There is not a massive tower to be seen amongst the winners of the 2016 National Architecture Awards. Instead, the winners announced last Thursday by the Australian Institute of Architects showcase what can be achieved even on a strict budget when people and place are at the centre of the design equation.
Jury chair and AIA immediate past president Jon Clements said the judges discovered numerous projects that delivered admirable outcomes with limited means and demonstrated architecture’s value in delivering a public benefit.
“Throughout the judging it was evident that architects had clear commitments to their clients’ aspirations but also to environmental and social sustainability: creating solutions that explored invention in favour of fashion. It was an inspiring and refreshing experience,” Mr Clements said.
In addition to Mr Clements, who is a director of Jackson Clements Burrows, the jury comprised Rodney Eggleston, founding director of March Studio; Abbie Galvin, principal of BVN; Stuart Vokes, director of Vokes and Peters; and Fenella Kernebone, head of curation at TedxSydney.
Mr Clements said the sustainability category was one that provided challenges in the assessment process, as it is becoming clear that a commitment to sustainability should be an objective for all architecture and should be part of the assessment criteria for all categories.
“The consideration for the national council is that all projects should be up for evaluation [in terms of sustainability], avoiding the need for a separate and specific category.”
One of the major winners of this year’s Sustainable Architecture category was also overall the most awarded project. The University of Queensland Oral Health Centre by Cox Rayner Architects with Hames Sharley and Conrad Gargett Riddel won the Daryl Jackson Award in the Education category, in addition to a National Award for Sustainability and a National Award for Interiors.
The judges noted that “environments dedicated to dental teaching and practice are often highly clinical, more about the machine than the individual and associated with fear and anxiety.
“However, unwavering attention to craft, material and form in a building of this scale creates a truly humanising experience, one that demonstrates both warmth and care.”
The building has a 6 Star Green Star rating, with sustainability initiatives including a strong connection to the outdoor environment, ample natural light, passive solar design, solar power, onsite water treatment and re-use of old building materials. Over 30 per cent of the building is naturally ventilated.
The design also aimed to address the human dimension.
The judges said the building proves that “even large institutional buildings can successfully deliver carefully detailed spaces while also tackling larger problems, in this case the stress and anxiety issues commonly associated with working in dentistry”.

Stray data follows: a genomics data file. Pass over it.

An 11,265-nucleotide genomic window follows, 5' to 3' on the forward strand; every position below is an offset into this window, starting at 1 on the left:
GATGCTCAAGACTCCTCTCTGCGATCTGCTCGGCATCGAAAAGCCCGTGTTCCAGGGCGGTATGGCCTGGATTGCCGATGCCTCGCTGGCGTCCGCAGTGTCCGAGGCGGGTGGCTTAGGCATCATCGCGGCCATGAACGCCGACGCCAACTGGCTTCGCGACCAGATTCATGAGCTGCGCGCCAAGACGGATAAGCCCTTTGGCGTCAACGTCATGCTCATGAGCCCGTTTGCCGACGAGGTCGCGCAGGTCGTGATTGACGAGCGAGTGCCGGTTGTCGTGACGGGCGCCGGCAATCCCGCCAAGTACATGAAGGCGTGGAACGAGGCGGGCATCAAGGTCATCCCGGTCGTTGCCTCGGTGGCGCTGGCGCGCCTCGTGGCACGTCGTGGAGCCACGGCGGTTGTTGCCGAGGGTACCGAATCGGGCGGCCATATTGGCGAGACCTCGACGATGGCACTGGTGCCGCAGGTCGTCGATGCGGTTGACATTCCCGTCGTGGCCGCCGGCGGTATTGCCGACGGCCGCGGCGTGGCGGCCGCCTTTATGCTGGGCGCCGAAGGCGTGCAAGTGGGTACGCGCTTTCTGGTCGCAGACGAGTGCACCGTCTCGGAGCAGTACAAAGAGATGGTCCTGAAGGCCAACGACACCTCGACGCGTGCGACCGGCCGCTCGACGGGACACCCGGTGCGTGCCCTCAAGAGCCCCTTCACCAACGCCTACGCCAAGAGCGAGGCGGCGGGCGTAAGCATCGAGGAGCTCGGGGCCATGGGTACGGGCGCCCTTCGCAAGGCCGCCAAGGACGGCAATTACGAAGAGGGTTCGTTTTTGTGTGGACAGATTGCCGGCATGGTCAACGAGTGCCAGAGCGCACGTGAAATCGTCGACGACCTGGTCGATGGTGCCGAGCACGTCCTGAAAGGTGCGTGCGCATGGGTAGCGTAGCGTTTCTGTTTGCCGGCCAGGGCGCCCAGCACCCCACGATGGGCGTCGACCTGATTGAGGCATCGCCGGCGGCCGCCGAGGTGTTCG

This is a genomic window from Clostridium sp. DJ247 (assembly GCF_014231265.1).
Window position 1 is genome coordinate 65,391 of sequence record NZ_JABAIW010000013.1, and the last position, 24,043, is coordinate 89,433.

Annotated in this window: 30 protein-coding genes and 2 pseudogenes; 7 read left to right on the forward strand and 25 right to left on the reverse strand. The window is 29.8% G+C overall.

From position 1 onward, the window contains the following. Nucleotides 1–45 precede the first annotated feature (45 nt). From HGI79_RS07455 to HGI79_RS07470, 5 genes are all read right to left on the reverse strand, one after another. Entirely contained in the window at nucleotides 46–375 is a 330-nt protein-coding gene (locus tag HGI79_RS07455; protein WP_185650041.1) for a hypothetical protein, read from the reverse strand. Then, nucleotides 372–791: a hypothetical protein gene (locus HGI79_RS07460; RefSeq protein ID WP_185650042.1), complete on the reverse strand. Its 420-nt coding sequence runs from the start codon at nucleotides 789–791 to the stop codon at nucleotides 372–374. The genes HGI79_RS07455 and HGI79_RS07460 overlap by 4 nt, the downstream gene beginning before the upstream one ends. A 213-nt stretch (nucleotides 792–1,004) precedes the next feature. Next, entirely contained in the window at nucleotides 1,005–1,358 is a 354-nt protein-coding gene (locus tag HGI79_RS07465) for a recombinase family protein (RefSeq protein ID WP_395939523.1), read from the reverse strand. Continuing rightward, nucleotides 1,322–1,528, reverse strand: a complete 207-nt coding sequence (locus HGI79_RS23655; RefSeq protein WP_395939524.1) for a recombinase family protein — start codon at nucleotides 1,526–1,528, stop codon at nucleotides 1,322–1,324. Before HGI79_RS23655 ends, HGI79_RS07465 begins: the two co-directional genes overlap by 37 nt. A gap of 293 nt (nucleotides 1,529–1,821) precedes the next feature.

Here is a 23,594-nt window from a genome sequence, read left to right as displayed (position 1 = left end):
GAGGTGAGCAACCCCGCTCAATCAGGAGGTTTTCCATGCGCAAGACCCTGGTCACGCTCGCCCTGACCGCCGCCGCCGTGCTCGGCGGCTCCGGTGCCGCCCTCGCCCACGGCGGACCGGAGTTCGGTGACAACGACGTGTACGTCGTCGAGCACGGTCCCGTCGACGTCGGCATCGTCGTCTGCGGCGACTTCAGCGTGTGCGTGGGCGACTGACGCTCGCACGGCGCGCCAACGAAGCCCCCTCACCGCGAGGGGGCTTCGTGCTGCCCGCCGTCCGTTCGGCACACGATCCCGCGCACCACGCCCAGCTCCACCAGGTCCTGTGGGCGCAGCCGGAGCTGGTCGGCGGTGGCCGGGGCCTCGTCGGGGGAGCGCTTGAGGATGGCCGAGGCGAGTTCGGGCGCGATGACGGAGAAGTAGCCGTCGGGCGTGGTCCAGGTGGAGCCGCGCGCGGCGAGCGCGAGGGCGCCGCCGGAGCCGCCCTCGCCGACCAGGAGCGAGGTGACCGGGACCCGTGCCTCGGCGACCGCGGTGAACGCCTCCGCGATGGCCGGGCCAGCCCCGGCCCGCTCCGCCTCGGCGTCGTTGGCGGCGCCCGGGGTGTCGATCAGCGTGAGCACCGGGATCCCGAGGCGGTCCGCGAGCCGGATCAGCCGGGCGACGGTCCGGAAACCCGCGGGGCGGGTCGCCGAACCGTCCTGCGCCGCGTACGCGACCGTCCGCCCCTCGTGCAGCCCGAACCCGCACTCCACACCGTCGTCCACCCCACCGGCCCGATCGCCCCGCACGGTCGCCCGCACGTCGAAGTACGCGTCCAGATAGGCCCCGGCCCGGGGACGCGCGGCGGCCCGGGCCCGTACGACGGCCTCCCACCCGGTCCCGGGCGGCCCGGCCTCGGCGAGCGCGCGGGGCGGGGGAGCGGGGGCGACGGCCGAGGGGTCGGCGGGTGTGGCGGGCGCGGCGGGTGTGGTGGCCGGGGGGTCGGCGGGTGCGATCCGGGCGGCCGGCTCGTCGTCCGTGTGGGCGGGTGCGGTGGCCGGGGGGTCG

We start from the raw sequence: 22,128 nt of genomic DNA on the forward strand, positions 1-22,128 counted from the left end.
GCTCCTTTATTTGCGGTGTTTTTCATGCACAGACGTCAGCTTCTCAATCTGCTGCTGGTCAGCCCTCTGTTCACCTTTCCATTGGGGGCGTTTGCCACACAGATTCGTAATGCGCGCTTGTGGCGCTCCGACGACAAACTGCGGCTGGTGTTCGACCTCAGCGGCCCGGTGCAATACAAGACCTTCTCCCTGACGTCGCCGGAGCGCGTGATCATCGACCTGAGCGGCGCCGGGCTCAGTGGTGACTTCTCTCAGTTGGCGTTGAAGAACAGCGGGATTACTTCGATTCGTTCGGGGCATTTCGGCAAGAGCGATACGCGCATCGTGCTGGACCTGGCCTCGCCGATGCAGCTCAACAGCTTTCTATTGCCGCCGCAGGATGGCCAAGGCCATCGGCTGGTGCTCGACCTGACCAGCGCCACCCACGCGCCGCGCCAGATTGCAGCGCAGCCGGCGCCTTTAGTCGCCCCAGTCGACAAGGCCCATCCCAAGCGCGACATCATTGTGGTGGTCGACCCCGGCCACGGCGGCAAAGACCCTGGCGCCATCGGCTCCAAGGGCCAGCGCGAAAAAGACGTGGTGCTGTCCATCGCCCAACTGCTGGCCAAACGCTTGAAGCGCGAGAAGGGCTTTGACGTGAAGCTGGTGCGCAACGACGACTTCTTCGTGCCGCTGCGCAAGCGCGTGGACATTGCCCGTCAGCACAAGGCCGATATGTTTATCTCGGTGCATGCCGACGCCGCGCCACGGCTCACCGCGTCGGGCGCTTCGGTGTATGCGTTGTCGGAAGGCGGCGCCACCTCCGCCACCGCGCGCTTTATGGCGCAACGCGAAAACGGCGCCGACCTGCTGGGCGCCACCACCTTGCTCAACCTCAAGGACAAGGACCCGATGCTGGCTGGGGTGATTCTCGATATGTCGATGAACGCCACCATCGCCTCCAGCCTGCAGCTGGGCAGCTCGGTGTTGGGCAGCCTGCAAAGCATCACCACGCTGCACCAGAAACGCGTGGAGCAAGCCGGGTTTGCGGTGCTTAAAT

“The suicide rate of dentists is more than twice that of the general population and almost three times higher than that of other white-collar workers, while the number one killer of dentists is cardiovascular disease, commonly linked to high stress levels.”
Part of the solution was ensuring the interior spaces respond to the climate and the surrounding eucalypt landscape. Consultation suites are not the typical confined spaces of dental surgeries but have been constructed with views outwards and through adjacent spaces.
The named award in the Sustainable category, The David Oppenheim Award, went to South Australia’s Tonsley Main Assembly Building and Pods by Woods Bagot and Tridente Architects.
Located 10 kilometres south of Adelaide’s CBD, the Tonsley project is an adaptive re-use of a former Mitsubishi plant. The eight hectare structure has earned a 6 Star Green Communities rating. The design retained and re-used a substantial proportion of the existing structure, which is being transformed into a series of adaptable pods, meeting spaces and parks beneath the roof structure.
Sustainability initiatives include sustainable energy, water-sensitive design, internal and external landscaping, passive ventilation and natural lighting. Interconnected paths for cycling and walking and access to public transport have also formed part of the planning.
The development is also to become a “Living Laboratory” for low-carbon precincts under a joint collaboration between Renewal SA, the CRC for Low Carbon Living and the University of South Australia.